Figure 2:(A) and (B) Postoperative medium-contrast computed tomography. The almost normal diameter of the true lumen was maintained, and the false lumen was occluded with a thrombus.
Discussion
Malperfusion associated with acute type A and B aortic dissection contributes to a poor prognosis.

Malperfusion usually occurs due to the presence of multiple intimal flaps or the compression of the true lumen by the false lumen [1]. Some cases in which the malperfusion occurred before surgery or at the time of the initiation of CPB or aortic crossclamping have recently been reported in the English literature. Ninety-two percent of the malperfusions occur before surgery and, are expected to resolve spontaneously after proximal aortic replacement [2].

In our case, after completion of the CPB, we noted the reduction in blood pressure of the FA. TEE revealed the narrowing of the true lumen due to the expansion of the false lumen in the DTA, which was thought to be due to the blood flow to the false lumen through residual intimal tears. Surgical fenestration, direct revascularization, endovascular therapy (fenestration or true lumen stenting), and entry closure with stent-grafting have been reported as methods of malperfusion repair. Surgical fenestration was first reported in 1935 by Gurin, et al. and some investigators have performed surgical fenestration at the suprarenal and infrarenal level [3, 4]. However, to our knowledge, no reports have described surgical fenestration at the DTA level immediately after central repair. The operative mortality of aortic fenestration in patients with aortic dissection remains high, ranging from 21% to 71% but, the mortality rate of stent grafting in patients with malperfusion has been reported as 14.3 % [5-8]. Stent grafting may be an effective alternative to surgical fenestration. However, no reports have examined stent grafting for malperfusion immediately after central repair, as in our situation. We chose surgical fenestration because a hybrid operation room was not available, and the stent grafting device was not ready. We performed surgical fenestration at the DTA level because the patient had previously undergone an abdominal aortic aneurysm repair. The excellent surgical view of the DTA for the fenestration was yielded by rightward displacement of the heart with a heart positioner.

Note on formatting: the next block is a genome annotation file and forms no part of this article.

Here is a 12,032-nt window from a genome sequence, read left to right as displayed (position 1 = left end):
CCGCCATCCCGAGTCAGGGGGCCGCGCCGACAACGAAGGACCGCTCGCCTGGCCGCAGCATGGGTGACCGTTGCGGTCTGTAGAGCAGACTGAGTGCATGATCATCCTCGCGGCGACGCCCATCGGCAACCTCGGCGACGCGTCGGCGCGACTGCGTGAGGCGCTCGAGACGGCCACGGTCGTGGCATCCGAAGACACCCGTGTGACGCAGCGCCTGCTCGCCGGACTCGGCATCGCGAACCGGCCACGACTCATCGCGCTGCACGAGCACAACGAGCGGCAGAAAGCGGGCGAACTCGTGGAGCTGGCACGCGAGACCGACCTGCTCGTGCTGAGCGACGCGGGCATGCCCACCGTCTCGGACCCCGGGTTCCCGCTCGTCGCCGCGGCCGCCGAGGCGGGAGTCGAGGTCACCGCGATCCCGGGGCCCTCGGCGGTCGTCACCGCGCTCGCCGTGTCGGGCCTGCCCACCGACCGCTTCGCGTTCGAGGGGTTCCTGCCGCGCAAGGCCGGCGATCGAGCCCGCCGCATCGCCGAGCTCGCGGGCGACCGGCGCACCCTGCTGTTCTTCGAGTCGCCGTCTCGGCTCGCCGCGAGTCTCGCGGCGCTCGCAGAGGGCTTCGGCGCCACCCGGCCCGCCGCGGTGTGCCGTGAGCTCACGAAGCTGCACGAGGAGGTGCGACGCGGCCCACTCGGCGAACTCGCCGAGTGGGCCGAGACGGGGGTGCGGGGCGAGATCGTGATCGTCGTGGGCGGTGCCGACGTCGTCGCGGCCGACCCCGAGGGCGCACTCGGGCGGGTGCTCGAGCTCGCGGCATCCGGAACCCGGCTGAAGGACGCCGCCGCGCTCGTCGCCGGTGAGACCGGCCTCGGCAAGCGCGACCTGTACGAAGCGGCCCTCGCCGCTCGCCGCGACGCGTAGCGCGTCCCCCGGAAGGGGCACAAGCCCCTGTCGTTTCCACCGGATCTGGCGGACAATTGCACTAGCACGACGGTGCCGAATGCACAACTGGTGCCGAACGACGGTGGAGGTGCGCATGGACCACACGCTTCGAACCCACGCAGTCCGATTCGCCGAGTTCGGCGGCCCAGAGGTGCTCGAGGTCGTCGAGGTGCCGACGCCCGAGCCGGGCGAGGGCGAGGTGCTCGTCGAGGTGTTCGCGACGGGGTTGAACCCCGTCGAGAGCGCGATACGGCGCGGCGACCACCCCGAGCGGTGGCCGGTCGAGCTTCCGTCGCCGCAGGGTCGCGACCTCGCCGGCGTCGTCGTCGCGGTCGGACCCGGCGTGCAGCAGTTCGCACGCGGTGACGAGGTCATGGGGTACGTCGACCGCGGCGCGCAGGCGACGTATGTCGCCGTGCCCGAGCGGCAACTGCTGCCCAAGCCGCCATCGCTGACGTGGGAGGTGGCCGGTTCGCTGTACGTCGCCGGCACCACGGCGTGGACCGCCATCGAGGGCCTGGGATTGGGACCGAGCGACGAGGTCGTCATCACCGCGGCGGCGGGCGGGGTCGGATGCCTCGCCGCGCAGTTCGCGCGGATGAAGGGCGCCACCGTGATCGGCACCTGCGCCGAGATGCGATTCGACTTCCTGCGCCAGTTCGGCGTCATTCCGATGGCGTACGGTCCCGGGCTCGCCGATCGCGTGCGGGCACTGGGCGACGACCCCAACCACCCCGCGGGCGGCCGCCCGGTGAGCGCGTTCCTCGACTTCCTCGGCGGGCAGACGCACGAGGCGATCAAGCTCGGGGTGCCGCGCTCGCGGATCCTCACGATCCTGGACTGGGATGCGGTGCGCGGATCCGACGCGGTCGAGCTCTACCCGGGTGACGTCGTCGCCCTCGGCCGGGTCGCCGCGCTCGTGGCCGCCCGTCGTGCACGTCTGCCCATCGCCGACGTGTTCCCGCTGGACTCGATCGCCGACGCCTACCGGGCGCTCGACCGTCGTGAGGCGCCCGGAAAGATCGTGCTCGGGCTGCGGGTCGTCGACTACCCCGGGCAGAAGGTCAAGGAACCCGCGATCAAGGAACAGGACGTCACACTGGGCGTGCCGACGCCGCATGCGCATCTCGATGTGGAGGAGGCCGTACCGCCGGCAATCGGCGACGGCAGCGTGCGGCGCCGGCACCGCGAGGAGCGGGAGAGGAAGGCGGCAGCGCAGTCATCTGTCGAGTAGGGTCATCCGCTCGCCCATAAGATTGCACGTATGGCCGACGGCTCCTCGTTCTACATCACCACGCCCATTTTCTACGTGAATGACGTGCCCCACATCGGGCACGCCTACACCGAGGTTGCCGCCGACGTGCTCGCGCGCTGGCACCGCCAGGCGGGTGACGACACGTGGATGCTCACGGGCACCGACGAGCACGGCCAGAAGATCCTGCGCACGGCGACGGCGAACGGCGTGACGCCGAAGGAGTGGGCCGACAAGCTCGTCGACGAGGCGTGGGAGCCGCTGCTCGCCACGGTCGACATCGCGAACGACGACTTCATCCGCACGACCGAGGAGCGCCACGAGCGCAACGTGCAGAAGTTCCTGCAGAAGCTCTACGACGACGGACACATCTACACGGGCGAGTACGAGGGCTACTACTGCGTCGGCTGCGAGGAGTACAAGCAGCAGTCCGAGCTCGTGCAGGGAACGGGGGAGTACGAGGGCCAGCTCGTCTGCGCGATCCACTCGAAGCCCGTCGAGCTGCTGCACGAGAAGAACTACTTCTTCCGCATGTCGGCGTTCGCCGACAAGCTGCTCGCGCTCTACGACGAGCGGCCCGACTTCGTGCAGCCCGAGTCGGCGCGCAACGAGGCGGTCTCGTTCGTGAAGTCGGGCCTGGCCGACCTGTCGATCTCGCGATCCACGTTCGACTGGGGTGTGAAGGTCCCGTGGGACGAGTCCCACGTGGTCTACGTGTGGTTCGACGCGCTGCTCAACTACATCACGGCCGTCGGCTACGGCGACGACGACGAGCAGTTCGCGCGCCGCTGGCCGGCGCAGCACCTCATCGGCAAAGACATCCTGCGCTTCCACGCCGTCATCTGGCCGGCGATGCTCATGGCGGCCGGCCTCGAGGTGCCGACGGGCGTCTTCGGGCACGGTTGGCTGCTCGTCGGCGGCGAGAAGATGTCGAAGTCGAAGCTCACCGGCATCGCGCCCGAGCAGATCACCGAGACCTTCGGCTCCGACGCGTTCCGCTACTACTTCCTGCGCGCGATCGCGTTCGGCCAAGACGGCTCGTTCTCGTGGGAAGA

No uniformed therapies exist for malperfusion. It is important to promptly select the appropriate therapy to suit the challenging conditions of each individual case.
Declaration of Conflicting Interests
The author(s) declared no potential conflicts of interest with respect to the research, authorship, and/or publication of this.
Funding
The author(s) received no financial support for the research, authorship, and/or publication of this article.